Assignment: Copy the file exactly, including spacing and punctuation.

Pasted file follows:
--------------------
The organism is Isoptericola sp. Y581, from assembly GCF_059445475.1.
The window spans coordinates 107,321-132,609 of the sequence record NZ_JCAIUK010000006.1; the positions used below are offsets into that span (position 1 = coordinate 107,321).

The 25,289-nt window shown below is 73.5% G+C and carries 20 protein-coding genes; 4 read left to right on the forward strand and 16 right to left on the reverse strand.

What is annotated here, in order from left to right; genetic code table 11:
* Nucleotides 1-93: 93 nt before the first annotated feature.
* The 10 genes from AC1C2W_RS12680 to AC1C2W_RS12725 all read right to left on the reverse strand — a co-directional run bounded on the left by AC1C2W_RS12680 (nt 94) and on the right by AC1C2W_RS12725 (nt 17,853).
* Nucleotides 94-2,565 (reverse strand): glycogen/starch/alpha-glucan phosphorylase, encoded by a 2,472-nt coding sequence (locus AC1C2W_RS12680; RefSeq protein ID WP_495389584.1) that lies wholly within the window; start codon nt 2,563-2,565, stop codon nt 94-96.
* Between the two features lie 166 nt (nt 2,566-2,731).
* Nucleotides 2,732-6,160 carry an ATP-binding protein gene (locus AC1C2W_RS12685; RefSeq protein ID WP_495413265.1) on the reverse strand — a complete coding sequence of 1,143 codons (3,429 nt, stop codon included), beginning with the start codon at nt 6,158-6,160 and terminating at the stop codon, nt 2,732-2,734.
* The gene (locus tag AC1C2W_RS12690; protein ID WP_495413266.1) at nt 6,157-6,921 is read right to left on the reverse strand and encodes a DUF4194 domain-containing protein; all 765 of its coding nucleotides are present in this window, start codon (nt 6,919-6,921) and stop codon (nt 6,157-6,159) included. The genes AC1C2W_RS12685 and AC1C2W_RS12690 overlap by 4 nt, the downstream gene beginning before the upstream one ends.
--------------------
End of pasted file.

The organism is Isoptericola sp. Y581, from assembly GCF_059445475.1.
The window spans coordinates 107,321-132,609 of the sequence record NZ_JCAIUK010000006.1; the positions used below are offsets into that span (position 1 = coordinate 107,321).

The 25,289-nt window shown below is 73.5% G+C and carries 20 protein-coding genes; 4 read left to right on the forward strand and 16 right to left on the reverse strand.

What is annotated here, in order from left to right; genetic code table 11:
* Nucleotides 1-93: 93 nt before the first annotated feature.
* The 10 genes from AC1C2W_RS12680 to AC1C2W_RS12725 all read right to left on the reverse strand — a co-directional run bounded on the left by AC1C2W_RS12680 (nt 94) and on the right by AC1C2W_RS12725 (nt 17,853).
* Nucleotides 94-2,565 (reverse strand): glycogen/starch/alpha-glucan phosphorylase, encoded by a 2,472-nt coding sequence (locus AC1C2W_RS12680; RefSeq protein ID WP_495389584.1) that lies wholly within the window; start codon nt 2,563-2,565, stop codon nt 94-96.
* Between the two features lie 166 nt (nt 2,566-2,731).
* Nucleotides 2,732-6,160 carry an ATP-binding protein gene (locus AC1C2W_RS12685; RefSeq protein ID WP_495413265.1) on the reverse strand — a complete coding sequence of 1,143 codons (3,429 nt, stop codon included), beginning with the start codon at nt 6,158-6,160 and terminating at the stop codon, nt 2,732-2,734.
* The gene (locus tag AC1C2W_RS12690; protein ID WP_495413266.1) at nt 6,157-6,921 is read right to left on the reverse strand and encodes a DUF4194 domain-containing protein; all 765 of its coding nucleotides are present in this window, start codon (nt 6,919-6,921) and stop codon (nt 6,157-6,159) included. The genes AC1C2W_RS12685 and AC1C2W_RS12690 overlap by 4 nt, the downstream gene beginning before the upstream one ends.